Society for East Asian Anthropology
Oral Presentation Session
Rapid economic development, urbanization, and one of the world’s lowest birthrates have combined to create a highly-commodified and competitive dating landscape. However, youth unemployment and a broad gender pay gap have left Korean women as unequal financial contributors to their intimate relationships. Furthermore, the inequalities that exist within the employment marketplace become recreated within this dating marketplace where some men and women rise to the top while others tumble to the bottom, unable to afford the costs of intimacy.
This research was conducted over one year in Seoul, South Korea using interviews, focus groups, surveys, and participant observation data collected through attending speed-dating events, meeting-up groups, and online dating. I explore how Korean singles negotiate emergent and existing dating practices that include matchmakers, arranged marriages, parent-introductions, blind-dates, group-dates, dating apps, and “hunting” strategically to optimize their chances of finding love and intimacy while minimize feeling “uncomfortable,” a common euphemism for financial, sexual, or emotional exploitation. Korean singles with limited financial resources can find easily themselves feeling “uncomfortable” when dating with more well-off partners.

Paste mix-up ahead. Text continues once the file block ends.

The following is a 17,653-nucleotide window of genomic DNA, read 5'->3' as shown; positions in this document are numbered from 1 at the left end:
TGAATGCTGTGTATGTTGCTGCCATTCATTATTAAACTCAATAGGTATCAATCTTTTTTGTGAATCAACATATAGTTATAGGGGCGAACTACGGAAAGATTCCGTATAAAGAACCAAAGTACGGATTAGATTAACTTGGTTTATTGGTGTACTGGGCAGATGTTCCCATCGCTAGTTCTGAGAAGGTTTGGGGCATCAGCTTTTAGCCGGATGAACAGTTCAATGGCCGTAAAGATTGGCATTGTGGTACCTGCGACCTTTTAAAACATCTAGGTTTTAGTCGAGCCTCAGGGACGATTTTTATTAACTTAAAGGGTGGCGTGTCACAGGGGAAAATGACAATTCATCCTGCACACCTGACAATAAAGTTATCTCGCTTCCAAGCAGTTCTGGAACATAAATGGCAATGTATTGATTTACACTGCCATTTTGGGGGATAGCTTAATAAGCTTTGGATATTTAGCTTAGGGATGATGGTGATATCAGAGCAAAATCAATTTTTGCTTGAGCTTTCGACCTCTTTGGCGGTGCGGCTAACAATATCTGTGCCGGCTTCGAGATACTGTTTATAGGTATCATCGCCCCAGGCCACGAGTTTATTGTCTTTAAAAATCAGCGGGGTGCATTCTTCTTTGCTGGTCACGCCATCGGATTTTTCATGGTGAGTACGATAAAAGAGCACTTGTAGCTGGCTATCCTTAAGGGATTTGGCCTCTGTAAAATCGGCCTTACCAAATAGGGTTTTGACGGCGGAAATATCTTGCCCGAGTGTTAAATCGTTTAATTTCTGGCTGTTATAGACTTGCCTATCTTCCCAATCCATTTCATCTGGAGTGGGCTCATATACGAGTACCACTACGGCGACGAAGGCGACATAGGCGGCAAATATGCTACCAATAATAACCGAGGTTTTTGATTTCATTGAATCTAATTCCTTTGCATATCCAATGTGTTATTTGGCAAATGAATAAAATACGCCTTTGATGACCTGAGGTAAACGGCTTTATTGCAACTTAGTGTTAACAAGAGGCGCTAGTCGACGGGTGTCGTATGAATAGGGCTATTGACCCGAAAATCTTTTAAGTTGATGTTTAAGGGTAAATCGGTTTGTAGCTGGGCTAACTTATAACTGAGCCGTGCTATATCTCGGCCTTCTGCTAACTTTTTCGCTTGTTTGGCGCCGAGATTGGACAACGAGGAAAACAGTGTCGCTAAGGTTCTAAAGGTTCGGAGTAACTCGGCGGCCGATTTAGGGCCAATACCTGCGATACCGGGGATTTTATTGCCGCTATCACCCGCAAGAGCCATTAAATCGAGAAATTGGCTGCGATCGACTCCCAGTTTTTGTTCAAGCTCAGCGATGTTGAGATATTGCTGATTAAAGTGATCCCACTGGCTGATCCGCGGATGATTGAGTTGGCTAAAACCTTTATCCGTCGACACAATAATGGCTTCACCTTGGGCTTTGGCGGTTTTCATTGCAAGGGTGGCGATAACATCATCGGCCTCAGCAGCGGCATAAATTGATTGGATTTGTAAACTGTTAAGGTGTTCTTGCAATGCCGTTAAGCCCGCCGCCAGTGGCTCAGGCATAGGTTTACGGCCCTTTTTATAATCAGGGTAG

By focusing on the gendered commodification of intimacy in contemporary Korean society, which manifests itself in the complex consumption rituals that surround acts normally associated with emotional interpersonal relations, such as dating, I explore broader questions about economic development and its effect on gender equality. I situate my work in a growing literature in anthropology on the commodification of intimacy, allowing me to ask questions about how participation in the neoliberal market impacts and mediates romantic relationships.